Energized by visit to Rio slum, Pope Francis pleads for the poor
July 25, 2013
"The measure of the greatness of a society is found in the way it treats those most in need, those who have nothing apart from their poverty,” Pope Francis said during a July 25 visit a slum in Rio de Janeiro.
Pope Francis was known for his devotion to the poor in the slums of Buenos Aires while he was archbishop there. On this visit to the Manquihos favela in Rio, he was clearly delighted to spend time with the residents, and they were at least equally excited to greet the Pontiff.
The Pope remarked that everywhere in Brazil, he has been “welcomed with such love, generosity, and joy.” Speaking with emotion about his wish to meet with the people, he lamented: “It is impossible to knock on every door!” Still he emphasized how much he enjoyed greeting the people.
The people of Brazil, “particularly the humblest among you, can offer the world a valuable lesson in solidarity,” the Pope said. He observed that the people of the favelas are ready to share their own scant resources with those in greater need. He remarked that “when we are generous in welcoming people and sharing something with them – some food, a place in our homes, our time – not only do we no longer remain poor: we are enriched.” The Pope continued:
I would like to make an appeal to those in possession of greater resources, to public authorities and to all people of good will who are working for social justice: never tire of working for a more just world, marked by greater solidarity!
“The culture of selfishness and individualism that often prevails in our society is not what builds up and leads to a more habitable world,” the Pontiff said. “It is the culture of solidarity that does so, seeing others not as rivals or statistics, but brothers and sisters.”
Commenting on the political and social changes that are sweeping Brazil, the Pope argued that if a sense of solidarity is lacking, the community cannot be stable and secure. He said: “No amount of ‘peace-building’ will be able to last, nor will harmony and happiness be attained in a society that ignores, pushes to the margins or excludes a part of itself.”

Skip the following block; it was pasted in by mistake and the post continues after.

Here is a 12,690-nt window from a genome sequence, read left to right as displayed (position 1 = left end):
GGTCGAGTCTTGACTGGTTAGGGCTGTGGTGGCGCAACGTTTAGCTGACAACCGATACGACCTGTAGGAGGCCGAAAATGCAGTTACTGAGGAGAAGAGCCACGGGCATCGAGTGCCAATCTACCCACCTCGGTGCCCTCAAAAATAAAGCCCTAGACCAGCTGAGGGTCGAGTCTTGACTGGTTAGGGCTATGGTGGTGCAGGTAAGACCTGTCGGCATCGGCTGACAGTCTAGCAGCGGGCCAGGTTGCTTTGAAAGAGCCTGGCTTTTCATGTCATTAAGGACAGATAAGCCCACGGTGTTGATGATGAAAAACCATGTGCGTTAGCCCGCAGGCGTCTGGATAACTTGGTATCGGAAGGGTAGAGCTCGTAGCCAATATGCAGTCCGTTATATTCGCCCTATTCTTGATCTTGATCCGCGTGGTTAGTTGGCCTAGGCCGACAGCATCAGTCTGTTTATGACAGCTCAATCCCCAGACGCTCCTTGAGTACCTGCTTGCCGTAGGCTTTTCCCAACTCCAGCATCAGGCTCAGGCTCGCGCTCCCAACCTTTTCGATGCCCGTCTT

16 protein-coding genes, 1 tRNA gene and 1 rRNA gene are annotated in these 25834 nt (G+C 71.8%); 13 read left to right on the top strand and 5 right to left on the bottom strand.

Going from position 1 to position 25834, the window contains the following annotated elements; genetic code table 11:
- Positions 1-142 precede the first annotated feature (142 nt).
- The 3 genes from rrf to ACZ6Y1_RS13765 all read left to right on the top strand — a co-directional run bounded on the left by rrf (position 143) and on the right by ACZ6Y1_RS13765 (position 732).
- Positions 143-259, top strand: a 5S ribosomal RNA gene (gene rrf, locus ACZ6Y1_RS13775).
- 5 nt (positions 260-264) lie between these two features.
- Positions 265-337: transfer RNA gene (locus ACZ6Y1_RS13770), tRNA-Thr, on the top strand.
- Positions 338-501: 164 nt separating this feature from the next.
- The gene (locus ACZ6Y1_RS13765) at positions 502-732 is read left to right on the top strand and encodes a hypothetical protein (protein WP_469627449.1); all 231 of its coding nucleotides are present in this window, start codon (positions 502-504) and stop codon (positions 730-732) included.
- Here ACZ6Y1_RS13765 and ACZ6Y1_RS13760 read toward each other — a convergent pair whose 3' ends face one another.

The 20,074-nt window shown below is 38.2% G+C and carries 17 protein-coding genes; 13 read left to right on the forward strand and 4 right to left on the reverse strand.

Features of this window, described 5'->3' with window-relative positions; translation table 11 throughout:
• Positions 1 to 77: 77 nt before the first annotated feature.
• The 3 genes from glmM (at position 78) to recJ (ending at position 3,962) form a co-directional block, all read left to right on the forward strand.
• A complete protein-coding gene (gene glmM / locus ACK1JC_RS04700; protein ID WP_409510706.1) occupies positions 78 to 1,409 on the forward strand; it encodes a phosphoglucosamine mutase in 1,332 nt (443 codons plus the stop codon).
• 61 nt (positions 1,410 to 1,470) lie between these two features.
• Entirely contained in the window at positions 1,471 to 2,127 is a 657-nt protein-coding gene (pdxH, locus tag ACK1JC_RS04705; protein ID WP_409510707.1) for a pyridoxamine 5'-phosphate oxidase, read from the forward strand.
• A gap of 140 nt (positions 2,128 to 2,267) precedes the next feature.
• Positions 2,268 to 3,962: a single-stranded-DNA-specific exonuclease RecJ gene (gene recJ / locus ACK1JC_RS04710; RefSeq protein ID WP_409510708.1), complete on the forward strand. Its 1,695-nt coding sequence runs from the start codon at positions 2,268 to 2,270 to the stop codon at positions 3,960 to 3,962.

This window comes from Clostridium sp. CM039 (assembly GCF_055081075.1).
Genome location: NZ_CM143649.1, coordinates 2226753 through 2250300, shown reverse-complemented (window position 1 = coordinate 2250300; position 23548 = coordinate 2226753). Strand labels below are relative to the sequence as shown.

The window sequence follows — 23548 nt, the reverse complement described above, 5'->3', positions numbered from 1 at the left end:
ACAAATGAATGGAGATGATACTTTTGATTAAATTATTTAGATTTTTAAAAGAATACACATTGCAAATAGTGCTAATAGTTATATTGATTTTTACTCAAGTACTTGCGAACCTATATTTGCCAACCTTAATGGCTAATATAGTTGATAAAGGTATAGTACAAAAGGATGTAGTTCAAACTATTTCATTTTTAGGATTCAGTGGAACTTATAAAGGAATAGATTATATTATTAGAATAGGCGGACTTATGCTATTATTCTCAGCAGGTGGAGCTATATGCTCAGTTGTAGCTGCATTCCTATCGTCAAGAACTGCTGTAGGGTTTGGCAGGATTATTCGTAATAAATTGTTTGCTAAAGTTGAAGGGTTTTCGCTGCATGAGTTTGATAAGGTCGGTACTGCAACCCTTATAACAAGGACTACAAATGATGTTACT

While emphasizing the need to help the poor, Pope Francis made it equally clear that this help should provide for more than only material needs. “Dear friends,” he said, “it is certainly necessary to give bread to the hungry – this is an act of justice. But there is also a deeper hunger, the hunger for a happiness that only God can satisfy.” The Pontiff went on:
There is neither real promotion of the common good nor real human development when there is ignorance of the fundamental pillars that govern a nation, its non-material goods: life, which is a gift of God, a value always to be protected and promoted; the family, the foundation of coexistence and a remedy against social fragmentation; integral education, which cannot be reduced to the mere transmission of information for purposes of generating profit; health, which must seek the integral well-being of the person, including the spiritual dimension, essential for human balance and healthy coexistence; security, in the conviction that violence can be overcome only by changing human hearts.
The Pope said that he placed great confidence in young people, with their “particular sensitivity toward injustice,” to root out corruption and to build up a sense of solidarity.
The Pope closed his remarks by assuring the people of the favela that “you are not alone. The Church is with you. The Pope is with you.”
- Pope Francis: the humblest offer the world a lesson in solidarity (Vatican Radio)
- Pope in Rio slum: Solidarity with the poor is not optional (CNA)
- Pope Francis encourages favelas dwellers to fight corruption (ANSA)
- In Brazilian favela, Pope Francis becomes apostle of the slums (National Catholic Reporter)
Posted by: unum -
Jul. 26, 2013 8:35 AM ET USA
Pope Francis speaks, "While emphasizing the need to help the poor, Pope Francis made it equally clear that this help should provide for more than only material needs. “Dear friends,” he said, “it is certainly necessary to give bread to the hungry – this is an act of justice. But there is also a deeper hunger, the hunger for a happiness that only God can satisfy.” I think he is speakimg of compassion, love and jobs, not Obama-style handouts!